New School Presbyterians

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The Brief Life of a Denomination You Probably Never Heard Of.

It was on this day, April 1, in 1858, that the United Synod of the Presbyterian Church in the United States of America was formally organized. (The United Synod is not to be confused with the United Presbyterian Church of North America, which was also organized in 1858, but that was on May 26th. We’ll come back to them in 56 days from now.) Right now we’re concerned with the United Synod of the Presbyterian Church.

“Who?,” you say.

Well, they were more commonly known as the United Synod of the South.

Still nothing, huh?

To get to the United Synod, and for a bit of background, yet without bogging down in detail, let’s quickly rehearse some of the significant Presbyterian schisms.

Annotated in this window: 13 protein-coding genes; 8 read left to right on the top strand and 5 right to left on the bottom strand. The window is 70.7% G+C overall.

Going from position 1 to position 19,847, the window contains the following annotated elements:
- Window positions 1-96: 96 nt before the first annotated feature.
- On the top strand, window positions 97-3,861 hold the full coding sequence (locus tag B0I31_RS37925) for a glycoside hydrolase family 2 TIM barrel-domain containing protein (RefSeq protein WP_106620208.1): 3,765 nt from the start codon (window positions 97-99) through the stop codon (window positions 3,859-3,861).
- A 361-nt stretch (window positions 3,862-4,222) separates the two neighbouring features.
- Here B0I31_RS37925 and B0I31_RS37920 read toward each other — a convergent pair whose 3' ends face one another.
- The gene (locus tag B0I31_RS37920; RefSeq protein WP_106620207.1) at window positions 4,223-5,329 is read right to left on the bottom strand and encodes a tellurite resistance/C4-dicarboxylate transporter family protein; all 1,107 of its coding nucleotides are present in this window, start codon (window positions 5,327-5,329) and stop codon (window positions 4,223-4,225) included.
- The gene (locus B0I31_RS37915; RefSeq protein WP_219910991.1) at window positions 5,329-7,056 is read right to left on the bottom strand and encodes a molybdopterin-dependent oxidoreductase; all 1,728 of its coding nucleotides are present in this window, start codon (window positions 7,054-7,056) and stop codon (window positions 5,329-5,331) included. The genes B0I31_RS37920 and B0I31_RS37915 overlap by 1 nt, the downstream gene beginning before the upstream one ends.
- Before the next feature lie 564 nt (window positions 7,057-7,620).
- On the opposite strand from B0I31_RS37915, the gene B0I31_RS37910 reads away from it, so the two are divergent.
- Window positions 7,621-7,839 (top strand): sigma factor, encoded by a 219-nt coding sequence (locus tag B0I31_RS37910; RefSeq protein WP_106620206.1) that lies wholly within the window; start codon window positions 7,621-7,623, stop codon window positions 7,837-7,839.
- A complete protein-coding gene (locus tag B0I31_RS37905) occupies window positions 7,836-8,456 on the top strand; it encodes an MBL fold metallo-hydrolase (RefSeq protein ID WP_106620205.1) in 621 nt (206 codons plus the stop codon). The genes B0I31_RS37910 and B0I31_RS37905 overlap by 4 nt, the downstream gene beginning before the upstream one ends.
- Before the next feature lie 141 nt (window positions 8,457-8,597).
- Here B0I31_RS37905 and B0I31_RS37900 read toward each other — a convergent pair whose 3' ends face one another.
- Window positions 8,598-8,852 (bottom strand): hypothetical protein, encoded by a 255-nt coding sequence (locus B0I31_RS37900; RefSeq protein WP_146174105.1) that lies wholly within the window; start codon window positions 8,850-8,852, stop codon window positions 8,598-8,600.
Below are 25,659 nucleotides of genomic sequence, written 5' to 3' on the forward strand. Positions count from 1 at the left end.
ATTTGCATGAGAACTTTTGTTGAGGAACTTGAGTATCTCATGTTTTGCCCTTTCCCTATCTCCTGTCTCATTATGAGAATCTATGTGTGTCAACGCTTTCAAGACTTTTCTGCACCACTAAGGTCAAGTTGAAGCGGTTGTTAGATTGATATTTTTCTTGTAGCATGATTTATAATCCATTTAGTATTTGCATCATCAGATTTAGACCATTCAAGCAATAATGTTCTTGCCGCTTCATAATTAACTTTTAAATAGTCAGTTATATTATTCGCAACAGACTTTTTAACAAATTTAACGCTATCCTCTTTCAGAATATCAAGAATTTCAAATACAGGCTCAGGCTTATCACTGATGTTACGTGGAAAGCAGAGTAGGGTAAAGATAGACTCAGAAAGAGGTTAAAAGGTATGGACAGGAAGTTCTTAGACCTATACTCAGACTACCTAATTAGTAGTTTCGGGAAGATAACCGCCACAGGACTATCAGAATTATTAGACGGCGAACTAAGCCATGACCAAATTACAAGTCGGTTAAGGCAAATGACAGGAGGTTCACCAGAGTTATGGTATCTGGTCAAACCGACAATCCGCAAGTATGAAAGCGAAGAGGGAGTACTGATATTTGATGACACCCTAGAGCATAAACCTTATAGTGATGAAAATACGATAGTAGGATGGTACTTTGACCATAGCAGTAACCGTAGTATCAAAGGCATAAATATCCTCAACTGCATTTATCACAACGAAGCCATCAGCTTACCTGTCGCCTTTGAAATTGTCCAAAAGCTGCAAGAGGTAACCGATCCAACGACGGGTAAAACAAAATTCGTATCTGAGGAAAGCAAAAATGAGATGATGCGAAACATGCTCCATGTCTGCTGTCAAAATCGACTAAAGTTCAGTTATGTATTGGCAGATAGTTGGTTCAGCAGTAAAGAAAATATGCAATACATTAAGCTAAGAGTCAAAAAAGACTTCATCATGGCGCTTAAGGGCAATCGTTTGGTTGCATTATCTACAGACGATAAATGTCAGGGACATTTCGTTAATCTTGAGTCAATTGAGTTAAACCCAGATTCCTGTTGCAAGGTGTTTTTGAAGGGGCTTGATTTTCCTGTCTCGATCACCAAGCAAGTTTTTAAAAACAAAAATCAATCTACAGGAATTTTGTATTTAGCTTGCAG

First, there was the Old Side-New Side split in what later became the Presbyterian Church in the U.S.A. (1789). That split ran from 1741 to 1758, at which point the split was mended.

Next, there was the schism in 1810 that created the Cumberland Presbyterian Church. Centered primarily in
Tennessee and Kentucky, they left because they came to reject certain key doctrines of Calvinism.

As an aside, we’ll also mention the 1833 split of the Reformed Presbyterian Church into Old Light (RPCNA) and New Light (RPCGS) factions.

Coming back to the PCUSA, there was the big split in 1837 which created the Old School and New School divisions. This split had been over serious matters. The Old School side wanted an end to the Plan of Union (a church-planting arrangement with Congregationalists). But the Old School men particularly wanted to rid the Church of doctrinal errors known as Hopkinsianism or New Haven Theology. Not all New School men held to those views, but many did.